Healing the Inner Child, Exercises and Activities
Learning to identify and connect to your inner child can allow you to begin the process of nurturing and healing old wounds, which can lead to a more peaceful and fulfilled life.
Reparenting Yourself With Inner Child Work
Reparenting yourself is a powerful way of nurturing your inner child so that you’re able to retrospectively provide for yourself the things you missed out on in your early life; the theory is that this enables your adult self to make peace with the hurts endured as a child.
This process can help the adult to let go of the pain and associated negative emotions, beliefs, and irrational responses which can otherwise manifest as self-sabotaging behaviours.
Note that insecure attachment of the parent is not is and of itself a risk factor for repeating history with your own children, however the resulting issues may (or may not) make responsive parenting more difficult. Dealing with your problems is the best insurance policy for forming a healthy and joyful bond with your own children.
What is Reparenting?
In psychotherapy, reparenting refers to the therapist assuming the role of a sensitive and responsive parent; in self-reparenting, you do this for yourself.
What Are the Benefits of Reparenting Therapy?
In therapy, reparenting provides a safe environment for you to:
- Feel supported,
- Experience a secure attachment,
- Learn to trust.
Possible disadvantages of this style of therapy include the necessary professional boundary which places limitations on the developing relationship between client and therapist, and the authenticity of the relationship.
For these reasons, self-reparenting can be a better option; it’s something you can do alone, at your own pace, and with absolute investment in the process.
Advantages of Self-Reparenting
Fostering/repairing/strengthening a positive relationship with yourself can only be beneficial!
These are some of the advantages of self-reparenting:
- Identify your unmet needs,
- Experience vulnerability in a non-threatening, supportive environment,
- (Metaphorically) confront inadequate parent/s, without fear of abandonment.
While these benefits may also be possible to achieve in therapy, it’s possible they may feel difficult to accomplish in that environment, and more comfortable to attempt alone.
How to Reparent Your Inner Child
So now we’ve got through all the background and information to give you a broad understanding of what your inner child is, how they may have been wounded, and why it’s so beneficial to work on reparenting, let’s take a look at the steps you can take towards healing.
Healing the Inner Child, Exercises and Activities
These are some practical exercises you can do to begin reparenting your inner child:
- First acknowledge the presence of your inner child.
- Write a letter to your childhood self,
- Write a letter from your inner child to your parent/s,
- Ask your inner child questions,
- Healing meditation,
- Create and say affirmations to your inner child.
Inner Child Healing Meditation
Inner child healing meditation is a great opportunity to do many of the above activities! You can use visualisation meditation to help you acknowledge and picture your inner child, while the Buddhist practice of metta meditation, also known as loving-kindness meditation, can be a useful tool for asking those questions and opening yourself up to hear the answers, and for directing affirmations to your inner child.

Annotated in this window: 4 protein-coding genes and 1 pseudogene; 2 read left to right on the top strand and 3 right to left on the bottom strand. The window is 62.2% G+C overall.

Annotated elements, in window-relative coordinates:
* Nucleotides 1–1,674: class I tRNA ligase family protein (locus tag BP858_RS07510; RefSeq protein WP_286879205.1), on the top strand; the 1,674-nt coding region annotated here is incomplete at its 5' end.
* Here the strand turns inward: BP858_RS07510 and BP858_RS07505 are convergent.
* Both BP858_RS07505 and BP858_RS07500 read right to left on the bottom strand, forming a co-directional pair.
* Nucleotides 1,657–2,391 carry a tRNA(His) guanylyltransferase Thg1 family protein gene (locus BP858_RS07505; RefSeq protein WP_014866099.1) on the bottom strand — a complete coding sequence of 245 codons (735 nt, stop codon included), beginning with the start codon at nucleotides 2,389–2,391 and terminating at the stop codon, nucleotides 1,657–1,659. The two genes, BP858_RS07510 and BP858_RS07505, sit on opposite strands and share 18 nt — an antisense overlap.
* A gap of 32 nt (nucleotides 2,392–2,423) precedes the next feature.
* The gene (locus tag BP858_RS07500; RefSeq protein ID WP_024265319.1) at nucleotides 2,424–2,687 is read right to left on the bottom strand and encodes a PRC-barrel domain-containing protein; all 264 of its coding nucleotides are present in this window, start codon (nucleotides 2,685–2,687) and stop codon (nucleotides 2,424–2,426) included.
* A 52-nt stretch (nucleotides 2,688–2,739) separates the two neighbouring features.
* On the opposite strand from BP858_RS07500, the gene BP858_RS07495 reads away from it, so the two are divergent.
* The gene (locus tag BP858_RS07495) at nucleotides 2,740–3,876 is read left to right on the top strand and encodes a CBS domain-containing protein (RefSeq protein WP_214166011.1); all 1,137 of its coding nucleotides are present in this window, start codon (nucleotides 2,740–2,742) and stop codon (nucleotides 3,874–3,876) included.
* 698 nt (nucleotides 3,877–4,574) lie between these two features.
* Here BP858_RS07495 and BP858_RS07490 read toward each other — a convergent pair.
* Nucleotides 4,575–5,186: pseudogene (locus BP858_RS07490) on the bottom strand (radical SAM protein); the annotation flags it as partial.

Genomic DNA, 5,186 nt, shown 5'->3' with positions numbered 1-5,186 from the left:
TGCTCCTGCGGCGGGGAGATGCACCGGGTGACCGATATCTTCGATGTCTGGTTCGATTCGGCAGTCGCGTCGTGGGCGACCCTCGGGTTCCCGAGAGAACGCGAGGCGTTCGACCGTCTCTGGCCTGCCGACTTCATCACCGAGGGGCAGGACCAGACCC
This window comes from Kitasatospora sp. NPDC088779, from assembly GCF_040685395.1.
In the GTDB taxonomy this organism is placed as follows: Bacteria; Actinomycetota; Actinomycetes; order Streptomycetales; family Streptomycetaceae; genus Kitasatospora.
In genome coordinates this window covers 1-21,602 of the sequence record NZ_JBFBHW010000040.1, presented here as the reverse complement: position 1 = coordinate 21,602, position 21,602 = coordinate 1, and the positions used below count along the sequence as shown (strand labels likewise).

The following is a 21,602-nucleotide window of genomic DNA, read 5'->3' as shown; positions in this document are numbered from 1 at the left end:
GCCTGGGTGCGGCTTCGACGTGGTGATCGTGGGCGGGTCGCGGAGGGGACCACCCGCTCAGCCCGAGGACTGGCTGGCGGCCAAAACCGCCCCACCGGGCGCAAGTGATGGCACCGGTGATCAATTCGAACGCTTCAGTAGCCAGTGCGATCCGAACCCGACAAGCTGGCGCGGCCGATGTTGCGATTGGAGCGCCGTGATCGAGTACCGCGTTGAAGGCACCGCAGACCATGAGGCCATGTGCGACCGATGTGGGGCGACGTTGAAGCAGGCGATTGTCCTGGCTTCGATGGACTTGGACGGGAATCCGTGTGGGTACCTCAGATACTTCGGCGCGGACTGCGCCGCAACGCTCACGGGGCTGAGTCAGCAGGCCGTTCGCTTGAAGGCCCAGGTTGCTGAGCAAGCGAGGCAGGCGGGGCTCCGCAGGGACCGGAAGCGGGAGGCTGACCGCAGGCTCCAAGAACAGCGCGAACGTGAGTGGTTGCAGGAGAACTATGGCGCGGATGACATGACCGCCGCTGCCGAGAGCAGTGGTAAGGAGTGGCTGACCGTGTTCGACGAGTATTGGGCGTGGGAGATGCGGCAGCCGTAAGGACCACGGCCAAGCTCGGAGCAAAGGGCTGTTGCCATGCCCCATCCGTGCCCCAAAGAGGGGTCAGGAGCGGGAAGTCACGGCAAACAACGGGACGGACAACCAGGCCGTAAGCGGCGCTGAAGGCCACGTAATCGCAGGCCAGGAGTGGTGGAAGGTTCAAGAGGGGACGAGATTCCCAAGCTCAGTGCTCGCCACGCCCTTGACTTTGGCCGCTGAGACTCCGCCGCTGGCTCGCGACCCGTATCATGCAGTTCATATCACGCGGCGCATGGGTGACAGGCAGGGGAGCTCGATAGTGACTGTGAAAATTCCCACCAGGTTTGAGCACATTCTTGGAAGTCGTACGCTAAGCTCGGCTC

Consider how you would respond to your inner child if they were not you, but a living breathing child experiencing the things you did. Allow yourself to feel the gentle kindness and affection you would naturally extend to a child going through a similarly difficult time, and lavish it on your inner child. They, you, deserve it.
Inner Child Journaling & Inner Child Healing Journal Prompts
Journaling is my fallback; it’s so powerful as a tool for helping us to acknowledge, identify, analyse, process, grow, and heal.
Try these prompts to help you access your inner child and begin to reparent:
1. Things I feel about my childhood are:
2. Things I missed out on in my childhood are:
3. Things I feel about my mother/father/caregiver are:
4. I wish my parents had _______________.
5. It wasn’t my fault that my parents __________________.
6. When I _______________, it was coming from a place of _______________. I now know that those feelings were caused by a desperate need for ________________ and I deserve forgiveness.
7. Things I shouldn’t feel shame for are:
8. I want to heal my wounds so I can:
9. I am going to nurture my inner child by:
Inner Child Affirmations
These are some examples you could use, or you can write your own:
- My feelings are valid,
- I am worthy of love and respect,
- I am safe,
- I can make mistakes and still be a wonderful person,
- I deserve to be heard,
- I deserve unconditional love,
- I have nothing to feel ashamed about,
- I am perfect just as I am,
- I deserve forgiveness,
- My experiences are valid,
- The way I was treated as child is not my fault, nor my responsibility,
- It’s okay to feel the hurt,
- It’s okay to let the pain go,
- I deserved love and nurturing as a child, and I deserve it now.
Healing the Inner Child
Affection, recognition, nurturing, and emotional support are valid childhood needs, vital for forming secure attachments and laying the blueprints for healthy future relationships and boundaries. When these needs go unmet and an insecure attachment is formed instead, the associated trauma can leave lifelong emotional and intimacy issues.
However, it’s never too late to heal from the wounds experienced during childhood.
By practicing inner child work and reparenting yourself, you can learn to let go of the enduring pain, increase your self-worth, and learn to experience healthy, fulfilling relationships.